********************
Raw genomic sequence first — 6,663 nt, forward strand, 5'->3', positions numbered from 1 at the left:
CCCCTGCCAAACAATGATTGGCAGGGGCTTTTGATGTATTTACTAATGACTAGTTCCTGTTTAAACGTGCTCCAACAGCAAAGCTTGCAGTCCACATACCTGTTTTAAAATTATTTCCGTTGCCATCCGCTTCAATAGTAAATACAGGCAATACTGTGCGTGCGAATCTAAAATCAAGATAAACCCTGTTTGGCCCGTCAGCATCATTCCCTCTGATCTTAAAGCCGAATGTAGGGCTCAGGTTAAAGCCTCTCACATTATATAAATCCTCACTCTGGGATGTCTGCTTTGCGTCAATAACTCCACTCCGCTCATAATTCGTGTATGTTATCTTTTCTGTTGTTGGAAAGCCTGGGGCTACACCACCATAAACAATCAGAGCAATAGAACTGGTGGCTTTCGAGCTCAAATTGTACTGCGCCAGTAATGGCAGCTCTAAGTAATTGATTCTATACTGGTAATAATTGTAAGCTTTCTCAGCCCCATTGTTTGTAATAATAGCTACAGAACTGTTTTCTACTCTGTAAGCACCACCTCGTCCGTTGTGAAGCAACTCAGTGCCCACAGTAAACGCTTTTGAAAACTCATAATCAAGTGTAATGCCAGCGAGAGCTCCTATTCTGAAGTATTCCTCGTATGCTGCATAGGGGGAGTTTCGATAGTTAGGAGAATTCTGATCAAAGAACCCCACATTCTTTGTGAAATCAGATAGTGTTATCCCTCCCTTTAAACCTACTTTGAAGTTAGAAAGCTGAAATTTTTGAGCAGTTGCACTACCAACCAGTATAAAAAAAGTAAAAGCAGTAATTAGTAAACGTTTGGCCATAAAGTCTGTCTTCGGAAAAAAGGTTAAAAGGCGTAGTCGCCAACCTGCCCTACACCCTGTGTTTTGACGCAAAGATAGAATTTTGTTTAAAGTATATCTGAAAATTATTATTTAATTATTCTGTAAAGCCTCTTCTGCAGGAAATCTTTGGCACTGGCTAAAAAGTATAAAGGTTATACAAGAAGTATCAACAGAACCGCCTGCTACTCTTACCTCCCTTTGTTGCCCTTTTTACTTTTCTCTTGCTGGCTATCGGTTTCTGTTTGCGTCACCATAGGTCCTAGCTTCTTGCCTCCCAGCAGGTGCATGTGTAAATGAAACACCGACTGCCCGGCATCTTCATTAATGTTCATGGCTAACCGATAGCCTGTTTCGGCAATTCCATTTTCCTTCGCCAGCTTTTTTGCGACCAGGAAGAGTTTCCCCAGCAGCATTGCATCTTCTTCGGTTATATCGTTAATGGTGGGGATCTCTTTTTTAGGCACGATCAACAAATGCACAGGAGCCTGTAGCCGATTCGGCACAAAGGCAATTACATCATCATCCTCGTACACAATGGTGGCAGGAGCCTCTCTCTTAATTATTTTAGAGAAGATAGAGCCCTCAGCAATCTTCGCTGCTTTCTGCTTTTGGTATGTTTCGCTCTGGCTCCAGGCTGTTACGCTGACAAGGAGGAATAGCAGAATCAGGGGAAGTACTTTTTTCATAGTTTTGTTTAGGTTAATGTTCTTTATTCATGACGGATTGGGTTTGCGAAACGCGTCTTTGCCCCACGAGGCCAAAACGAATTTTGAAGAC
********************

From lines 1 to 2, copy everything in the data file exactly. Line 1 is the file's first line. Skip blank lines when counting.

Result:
Raw genomic sequence first — 6,663 nt, forward strand, 5'->3', positions numbered from 1 at the left:
CCCCTGCCAAACAATGATTGGCAGGGGCTTTTGATGTATTTACTAATGACTAGTTCCTGTTTAAACGTGCTCCAACAGCAAAGCTTGCAGTCCACATACCTGTTTTAAAATTATTTCCGTTGCCATCCGCTTCAATAGTAAATACAGGCAATACTGTGCGTGCGAATCTAAAATCAAGATAAACCCTGTTTGGCCCGTCAGCATCATTCCCTCTGATCTTAAAGCCGAATGTAGGGCTCAGGTTAAAGCCTCTCACATTATATAAATCCTCACTCTGGGATGTCTGCTTTGCGTCAATAACTCCACTCCGCTCATAATTCGTGTATGTTATCTTTTCTGTTGTTGGAAAGCCTGGGGCTACACCACCATAAACAATCAGAGCAATAGAACTGGTGGCTTTCGAGCTCAAATTGTACTGCGCCAGTAATGGCAGCTCTAAGTAATTGATTCTATACTGGTAATAATTGTAAGCTTTCTCAGCCCCATTGTTTGTAATAATAGCTACAGAACTGTTTTCTACTCTGTAAGCACCACCTCGTCCGTTGTGAAGCAACTCAGTGCCCACAGTAAACGCTTTTGAAAACTCATAATCAAGTGTAATGCCAGCGAGAGCTCCTATTCTGAAGTATTCCTCGTATGCTGCATAGGGGGAGTTTCGATAGTTAGGAGAATTCTGATCAAAGAACCCCACATTCTTTGTGAAATCAGATAGTGTTATCCCTCCCTTTAAACCTACTTTGAAGTTAGAAAGCTGAAATTTTTGAGCAGTTGCACTACCAACCAGTATAAAAAAAGTAAAAGCAGTAATTAGTAAACGTTTGGCCATAAAGTCTGTCTTCGGAAAAAAGGTTAAAAGGCGTAGTCGCCAACCTGCCCTACACCCTGTGTTTTGACGCAAAGATAGAATTTTGTTTAAAGTATATCTGAAAATTATTATTTAATTATTCTGTAAAGCCTCTTCTGCAGGAAATCTTTGGCACTGGCTAAAAAGTATAAAGGTTATACAAGAAGTATCAACAGAACCGCCTGCTACTCTTACCTCCCTTTGTTGCCCTTTTTACTTTTCTCTTGCTGGCTATCGGTTTCTGTTTGCGTCACCATAGGTCCTAGCTTCTTGCCTCCCAGCAGGTGCATGTGTAAATGAAACACCGACTGCCCGGCATCTTCATTAATGTTCATGGCTAACCGATAGCCTGTTTCGGCAATTCCATTTTCCTTCGCCAGCTTTTTTGCGACCAGGAAGAGTTTCCCCAGCAGCATTGCATCTTCTTCGGTTATATCGTTAATGGTGGGGATCTCTTTTTTAGGCACGATCAACAAATGCACAGGAGCCTGTAGCCGATTCGGCACAAAGGCAATTACATCATCATCCTCGTACACAATGGTGGCAGGAGCCTCTCTCTTAATTATTTTAGAGAAGATAGAGCCCTCAGCAATCTTCGCTGCTTTCTGCTTTTGGTATGTTTCGCTCTGGCTCCAGGCTGTTACGCTGACAAGGAGGAATAGCAGAATCAGGGGAAGTACTTTTTTCATAGTTTTGTTTAGGTTAATGTTCTTTATTCATGACGGATTGGGTTTGCGAAACGCGTCTTTGCCCCACGAGGCCAAAACGAATTTTGAAGAC